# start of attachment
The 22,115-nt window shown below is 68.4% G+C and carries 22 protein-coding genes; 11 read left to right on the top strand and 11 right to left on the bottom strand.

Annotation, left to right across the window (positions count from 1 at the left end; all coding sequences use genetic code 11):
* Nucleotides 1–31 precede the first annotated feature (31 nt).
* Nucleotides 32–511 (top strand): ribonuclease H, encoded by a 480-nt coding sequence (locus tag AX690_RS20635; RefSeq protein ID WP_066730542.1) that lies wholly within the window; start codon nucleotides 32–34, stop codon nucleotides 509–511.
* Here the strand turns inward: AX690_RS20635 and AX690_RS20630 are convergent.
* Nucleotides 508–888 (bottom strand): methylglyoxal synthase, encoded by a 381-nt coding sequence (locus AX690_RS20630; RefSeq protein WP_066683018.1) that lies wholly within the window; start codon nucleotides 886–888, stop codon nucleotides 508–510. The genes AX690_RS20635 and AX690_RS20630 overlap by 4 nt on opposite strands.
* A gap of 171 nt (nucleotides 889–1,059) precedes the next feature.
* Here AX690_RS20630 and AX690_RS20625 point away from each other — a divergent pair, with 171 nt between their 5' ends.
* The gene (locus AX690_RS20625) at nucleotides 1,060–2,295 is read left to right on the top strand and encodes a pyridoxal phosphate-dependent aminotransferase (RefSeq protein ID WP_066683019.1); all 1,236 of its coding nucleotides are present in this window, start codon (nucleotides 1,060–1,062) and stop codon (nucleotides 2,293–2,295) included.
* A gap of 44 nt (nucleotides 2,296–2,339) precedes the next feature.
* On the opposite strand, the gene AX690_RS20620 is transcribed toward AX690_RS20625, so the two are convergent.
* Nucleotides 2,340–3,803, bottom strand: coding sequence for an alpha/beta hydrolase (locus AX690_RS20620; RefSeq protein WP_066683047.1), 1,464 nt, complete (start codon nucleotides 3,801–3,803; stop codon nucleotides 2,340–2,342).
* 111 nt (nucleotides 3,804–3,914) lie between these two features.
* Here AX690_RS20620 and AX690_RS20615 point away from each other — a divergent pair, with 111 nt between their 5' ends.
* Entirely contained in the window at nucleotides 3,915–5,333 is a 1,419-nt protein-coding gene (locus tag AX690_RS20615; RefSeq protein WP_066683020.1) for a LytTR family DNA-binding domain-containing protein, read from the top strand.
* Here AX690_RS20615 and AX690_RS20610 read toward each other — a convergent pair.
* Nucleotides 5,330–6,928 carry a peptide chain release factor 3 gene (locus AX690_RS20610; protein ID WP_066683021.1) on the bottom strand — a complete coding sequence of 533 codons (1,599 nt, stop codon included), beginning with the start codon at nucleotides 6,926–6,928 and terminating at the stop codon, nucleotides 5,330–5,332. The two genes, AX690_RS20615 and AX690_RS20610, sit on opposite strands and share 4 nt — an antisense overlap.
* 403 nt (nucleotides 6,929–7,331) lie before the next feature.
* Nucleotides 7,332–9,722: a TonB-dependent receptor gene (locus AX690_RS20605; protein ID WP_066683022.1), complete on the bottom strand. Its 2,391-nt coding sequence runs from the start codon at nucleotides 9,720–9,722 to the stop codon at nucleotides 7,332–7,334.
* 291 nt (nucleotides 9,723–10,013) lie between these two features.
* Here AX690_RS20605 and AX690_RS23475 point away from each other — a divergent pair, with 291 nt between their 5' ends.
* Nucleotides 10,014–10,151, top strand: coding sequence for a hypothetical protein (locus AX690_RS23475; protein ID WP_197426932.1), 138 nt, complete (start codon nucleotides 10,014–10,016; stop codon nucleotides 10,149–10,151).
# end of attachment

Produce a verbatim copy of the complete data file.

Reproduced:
The 22,115-nt window shown below is 68.4% G+C and carries 22 protein-coding genes; 11 read left to right on the top strand and 11 right to left on the bottom strand.

Annotation, left to right across the window (positions count from 1 at the left end; all coding sequences use genetic code 11):
* Nucleotides 1–31 precede the first annotated feature (31 nt).
* Nucleotides 32–511 (top strand): ribonuclease H, encoded by a 480-nt coding sequence (locus tag AX690_RS20635; RefSeq protein ID WP_066730542.1) that lies wholly within the window; start codon nucleotides 32–34, stop codon nucleotides 509–511.
* Here the strand turns inward: AX690_RS20635 and AX690_RS20630 are convergent.
* Nucleotides 508–888 (bottom strand): methylglyoxal synthase, encoded by a 381-nt coding sequence (locus AX690_RS20630; RefSeq protein WP_066683018.1) that lies wholly within the window; start codon nucleotides 886–888, stop codon nucleotides 508–510. The genes AX690_RS20635 and AX690_RS20630 overlap by 4 nt on opposite strands.
* A gap of 171 nt (nucleotides 889–1,059) precedes the next feature.
* Here AX690_RS20630 and AX690_RS20625 point away from each other — a divergent pair, with 171 nt between their 5' ends.
* The gene (locus AX690_RS20625) at nucleotides 1,060–2,295 is read left to right on the top strand and encodes a pyridoxal phosphate-dependent aminotransferase (RefSeq protein ID WP_066683019.1); all 1,236 of its coding nucleotides are present in this window, start codon (nucleotides 1,060–1,062) and stop codon (nucleotides 2,293–2,295) included.
* A gap of 44 nt (nucleotides 2,296–2,339) precedes the next feature.
* On the opposite strand, the gene AX690_RS20620 is transcribed toward AX690_RS20625, so the two are convergent.
* Nucleotides 2,340–3,803, bottom strand: coding sequence for an alpha/beta hydrolase (locus AX690_RS20620; RefSeq protein WP_066683047.1), 1,464 nt, complete (start codon nucleotides 3,801–3,803; stop codon nucleotides 2,340–2,342).
* 111 nt (nucleotides 3,804–3,914) lie between these two features.
* Here AX690_RS20620 and AX690_RS20615 point away from each other — a divergent pair, with 111 nt between their 5' ends.
* Entirely contained in the window at nucleotides 3,915–5,333 is a 1,419-nt protein-coding gene (locus tag AX690_RS20615; RefSeq protein WP_066683020.1) for a LytTR family DNA-binding domain-containing protein, read from the top strand.
* Here AX690_RS20615 and AX690_RS20610 read toward each other — a convergent pair.
* Nucleotides 5,330–6,928 carry a peptide chain release factor 3 gene (locus AX690_RS20610; protein ID WP_066683021.1) on the bottom strand — a complete coding sequence of 533 codons (1,599 nt, stop codon included), beginning with the start codon at nucleotides 6,926–6,928 and terminating at the stop codon, nucleotides 5,330–5,332. The two genes, AX690_RS20615 and AX690_RS20610, sit on opposite strands and share 4 nt — an antisense overlap.
* 403 nt (nucleotides 6,929–7,331) lie before the next feature.
* Nucleotides 7,332–9,722: a TonB-dependent receptor gene (locus AX690_RS20605; protein ID WP_066683022.1), complete on the bottom strand. Its 2,391-nt coding sequence runs from the start codon at nucleotides 9,720–9,722 to the stop codon at nucleotides 7,332–7,334.
* 291 nt (nucleotides 9,723–10,013) lie between these two features.
* Here AX690_RS20605 and AX690_RS23475 point away from each other — a divergent pair, with 291 nt between their 5' ends.
* Nucleotides 10,014–10,151, top strand: coding sequence for a hypothetical protein (locus AX690_RS23475; protein ID WP_197426932.1), 138 nt, complete (start codon nucleotides 10,014–10,016; stop codon nucleotides 10,149–10,151).